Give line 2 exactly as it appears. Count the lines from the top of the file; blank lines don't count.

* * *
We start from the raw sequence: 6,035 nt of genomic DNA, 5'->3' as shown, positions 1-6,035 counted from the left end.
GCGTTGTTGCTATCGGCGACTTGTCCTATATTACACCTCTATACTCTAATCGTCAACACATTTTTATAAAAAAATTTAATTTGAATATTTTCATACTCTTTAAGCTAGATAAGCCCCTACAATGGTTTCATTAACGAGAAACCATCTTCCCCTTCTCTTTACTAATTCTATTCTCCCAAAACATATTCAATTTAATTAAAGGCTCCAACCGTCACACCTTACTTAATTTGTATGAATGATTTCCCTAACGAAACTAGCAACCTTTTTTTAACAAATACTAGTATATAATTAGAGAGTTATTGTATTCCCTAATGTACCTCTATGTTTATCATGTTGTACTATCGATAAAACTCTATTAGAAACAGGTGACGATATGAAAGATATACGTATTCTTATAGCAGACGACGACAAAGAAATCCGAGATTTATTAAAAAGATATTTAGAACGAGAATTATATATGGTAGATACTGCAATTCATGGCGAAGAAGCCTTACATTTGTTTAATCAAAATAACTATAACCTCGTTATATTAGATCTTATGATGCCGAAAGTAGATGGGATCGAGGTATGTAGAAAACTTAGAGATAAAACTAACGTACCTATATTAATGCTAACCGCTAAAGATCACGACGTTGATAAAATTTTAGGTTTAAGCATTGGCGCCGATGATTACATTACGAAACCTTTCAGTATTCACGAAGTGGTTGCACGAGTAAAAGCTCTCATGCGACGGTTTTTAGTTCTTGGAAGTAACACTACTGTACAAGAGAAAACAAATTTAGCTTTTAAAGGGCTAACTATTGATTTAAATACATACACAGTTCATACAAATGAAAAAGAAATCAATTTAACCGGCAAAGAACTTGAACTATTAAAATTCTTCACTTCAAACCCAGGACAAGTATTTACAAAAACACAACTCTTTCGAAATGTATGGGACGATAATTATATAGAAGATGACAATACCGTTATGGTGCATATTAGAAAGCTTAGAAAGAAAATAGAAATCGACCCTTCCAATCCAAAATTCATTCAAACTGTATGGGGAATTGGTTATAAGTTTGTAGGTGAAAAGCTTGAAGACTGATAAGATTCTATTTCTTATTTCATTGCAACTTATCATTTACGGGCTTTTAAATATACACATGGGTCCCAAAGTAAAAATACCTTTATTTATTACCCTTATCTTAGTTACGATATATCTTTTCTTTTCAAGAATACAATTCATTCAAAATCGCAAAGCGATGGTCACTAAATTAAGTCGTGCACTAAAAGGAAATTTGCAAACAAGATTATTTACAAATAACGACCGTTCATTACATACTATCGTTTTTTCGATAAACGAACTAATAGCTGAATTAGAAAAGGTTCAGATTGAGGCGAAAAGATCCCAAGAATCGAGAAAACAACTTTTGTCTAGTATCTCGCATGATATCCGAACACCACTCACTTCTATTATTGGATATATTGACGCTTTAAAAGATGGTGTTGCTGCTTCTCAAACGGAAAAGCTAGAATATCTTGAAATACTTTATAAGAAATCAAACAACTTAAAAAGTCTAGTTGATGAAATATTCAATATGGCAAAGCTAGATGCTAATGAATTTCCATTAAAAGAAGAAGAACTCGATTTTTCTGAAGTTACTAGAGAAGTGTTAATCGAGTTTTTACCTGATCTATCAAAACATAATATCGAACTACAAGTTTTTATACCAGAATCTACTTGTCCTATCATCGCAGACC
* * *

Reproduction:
GCGTTGTTGCTATCGGCGACTTGTCCTATATTACACCTCTATACTCTAATCGTCAACACATTTTTATAAAAAAATTTAATTTGAATATTTTCATACTCTTTAAGCTAGATAAGCCCCTACAATGGTTTCATTAACGAGAAACCATCTTCCCCTTCTCTTTACTAATTCTATTCTCCCAAAACATATTCAATTTAATTAAAGGCTCCAACCGTCACACCTTACTTAATTTGTATGAATGATTTCCCTAACGAAACTAGCAACCTTTTTTTAACAAATACTAGTATATAATTAGAGAGTTATTGTATTCCCTAATGTACCTCTATGTTTATCATGTTGTACTATCGATAAAACTCTATTAGAAACAGGTGACGATATGAAAGATATACGTATTCTTATAGCAGACGACGACAAAGAAATCCGAGATTTATTAAAAAGATATTTAGAACGAGAATTATATATGGTAGATACTGCAATTCATGGCGAAGAAGCCTTACATTTGTTTAATCAAAATAACTATAACCTCGTTATATTAGATCTTATGATGCCGAAAGTAGATGGGATCGAGGTATGTAGAAAACTTAGAGATAAAACTAACGTACCTATATTAATGCTAACCGCTAAAGATCACGACGTTGATAAAATTTTAGGTTTAAGCATTGGCGCCGATGATTACATTACGAAACCTTTCAGTATTCACGAAGTGGTTGCACGAGTAAAAGCTCTCATGCGACGGTTTTTAGTTCTTGGAAGTAACACTACTGTACAAGAGAAAACAAATTTAGCTTTTAAAGGGCTAACTATTGATTTAAATACATACACAGTTCATACAAATGAAAAAGAAATCAATTTAACCGGCAAAGAACTTGAACTATTAAAATTCTTCACTTCAAACCCAGGACAAGTATTTACAAAAACACAACTCTTTCGAAATGTATGGGACGATAATTATATAGAAGATGACAATACCGTTATGGTGCATATTAGAAAGCTTAGAAAGAAAATAGAAATCGACCCTTCCAATCCAAAATTCATTCAAACTGTATGGGGAATTGGTTATAAGTTTGTAGGTGAAAAGCTTGAAGACTGATAAGATTCTATTTCTTATTTCATTGCAACTTATCATTTACGGGCTTTTAAATATACACATGGGTCCCAAAGTAAAAATACCTTTATTTATTACCCTTATCTTAGTTACGATATATCTTTTCTTTTCAAGAATACAATTCATTCAAAATCGCAAAGCGATGGTCACTAAATTAAGTCGTGCACTAAAAGGAAATTTGCAAACAAGATTATTTACAAATAACGACCGTTCATTACATACTATCGTTTTTTCGATAAACGAACTAATAGCTGAATTAGAAAAGGTTCAGATTGAGGCGAAAAGATCCCAAGAATCGAGAAAACAACTTTTGTCTAGTATCTCGCATGATATCCGAACACCACTCACTTCTATTATTGGATATATTGACGCTTTAAAAGATGGTGTTGCTGCTTCTCAAACGGAAAAGCTAGAATATCTTGAAATACTTTATAAGAAATCAAACAACTTAAAAAGTCTAGTTGATGAAATATTCAATATGGCAAAGCTAGATGCTAATGAATTTCCATTAAAAGAAGAAGAACTCGATTTTTCTGAAGTTACTAGAGAAGTGTTAATCGAGTTTTTACCTGATCTATCAAAACATAATATCGAACTACAAGTTTTTATACCAGAATCTACTTGTCCTATCATCGCAGACC